A New Appreciation of Trees

By Dawn Gerlica, Senior Horticulturist

During our son’s end of March break from school, we decided it was time to take a family trip to Washington D.C. The original idea was to go to introduce our teenage son to the U.S. history of the place, but quite by accident, spring break this year perfectly coincided with the National Cherry Blossom Festival and the peak of bloom. Even though I had not been to Washington D.C. since I was my son’s age, I knew there were cherry trees planted around. Until I saw them in full bloom, I really didn’t realize how many there were and the spectacle that awaited.  I was in awe.

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May 11, 2022

Green Thoughts: A Writer in the Garden

By Mary Lineberger, Gardener

This is a wonderful little gem of a book written by an in interesting, smart, opinionated woman. Because it’s a collection of 72 essays on different garden related topics it does not require the commitment of reading from cover to cover. The reader can peruse the table of contents and choose a topic that piques their interest. Once you hear what Ms. Perenyi has to say about ivy, compost or blues, trust me, you’ll want to go back and pick another – maybe the essay on hedges, tools, or paths?

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Green Thoughts: A Writer in the Garden

May 6, 2022

How to Clone a Tree

By Rachel Kappler, Great Lakes Basin Forest Health Collaborative (GLB FHC) Coordinator

How do you study a fully grown tree in a regular-sized laboratory? You collect a branch, take it back to the lab, graft it onto a much smaller tree, and study the clone. And that’s exactly what Holden researchers are doing with beech trees from all over the Great Lakes Basin. They’re making these clones because some trees from the region appear to be resistant to pests that cause beech leaf disease, and they want to understand why.

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How to Clone a Tree

April 25, 2022

It’s the Tree’s Knees

By Lorinda Laughlin, Gardener

If you’ve recently visited the Arboretum, you may have noticed what appears, at first glance, to be a flash-mob of squirrels convening around Blueberry Pond. Thanks to some winter rejuvenation pruning around the pond, it’s now easy to see this otherworldly spectacle of stalagmite-like structures, or “tree knees”, sticking up above the waterline and in the wet grassy areas nearby Taxodium distichum, commonly known as bald cypress.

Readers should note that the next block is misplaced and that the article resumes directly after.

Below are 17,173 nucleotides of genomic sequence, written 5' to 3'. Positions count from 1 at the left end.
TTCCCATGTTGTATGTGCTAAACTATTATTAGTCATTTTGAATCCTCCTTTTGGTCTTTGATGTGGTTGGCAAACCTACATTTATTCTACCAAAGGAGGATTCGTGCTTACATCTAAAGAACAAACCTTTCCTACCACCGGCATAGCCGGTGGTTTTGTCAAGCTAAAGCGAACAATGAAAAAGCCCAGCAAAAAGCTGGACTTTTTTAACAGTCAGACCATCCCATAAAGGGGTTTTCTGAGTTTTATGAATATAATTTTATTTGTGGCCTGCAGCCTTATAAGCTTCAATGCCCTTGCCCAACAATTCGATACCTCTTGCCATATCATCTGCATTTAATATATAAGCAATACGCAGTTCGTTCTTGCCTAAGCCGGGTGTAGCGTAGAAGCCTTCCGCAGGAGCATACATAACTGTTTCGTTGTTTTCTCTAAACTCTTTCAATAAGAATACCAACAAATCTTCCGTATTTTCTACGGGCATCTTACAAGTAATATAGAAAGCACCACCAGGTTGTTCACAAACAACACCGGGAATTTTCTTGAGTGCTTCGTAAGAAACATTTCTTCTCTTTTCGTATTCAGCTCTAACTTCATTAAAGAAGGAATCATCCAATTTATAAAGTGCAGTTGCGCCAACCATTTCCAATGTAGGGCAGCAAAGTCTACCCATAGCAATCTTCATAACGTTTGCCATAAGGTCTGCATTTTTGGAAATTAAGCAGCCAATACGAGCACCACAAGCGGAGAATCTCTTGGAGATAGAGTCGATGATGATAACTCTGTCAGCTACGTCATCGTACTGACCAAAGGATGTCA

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It’s the Tree’s Knees

April 21, 2022

New Research Collaboration Aims to Save Eastern Hemlocks

By Rachel Kappler, Great Lakes Basin Forest Health Collaborative (GLB FHC) Coordinator

Holden research launched a new initiative this year to help conserve eastern hemlocks. The Great Lakes Basin Forest Health Collaborative (GLB FHC) brings together the US Forest Service Northern Research Station in Ohio and the New Jersey Forest Service with Holden to focus on breeding eastern hemlock trees for resistance to pests.

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New Research Collaboration Aims to Save Eastern Hemlocks

April 15, 2022

When an Ecologist is a Lab Rat

By Sarah Kyker, PhD, Postdoctoral Research Associate

What does the soil ecology lab at Holden have in common with a crime lab? More than you might think! In the soil ecology lab, we rely heavily on DNA sequences, just like crime labs. Crime labs use DNA sequences to match a suspect to a crime scene. We use DNA sequences to match species of fungi and bacteria to our forest soils. (Sidenote: We focus on bacteria and fungi in the soil because they are the most active decomposers!)

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When an Ecologist is a Lab Rat

April 7, 2022

Behind-the-Scenes Spring Phenology Monitoring

By Emma Dawson-Glass, Research Specialist

Spring is underway here in Northeast Ohio, meaning it’s time for the Stuble lab and our team of wonderful volunteers to get out in Bole Woods and start monitoring spring phenology. For those unfamiliar, phenology is the study of the timing of natural phenomena as it relates to seasonal changes. In our case, we’re monitoring the phenology of spring ephemerals—the wildflowers that come up in forest understories during the spring while the canopy is still open.

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Behind-the-Scenes Spring Phenology Monitoring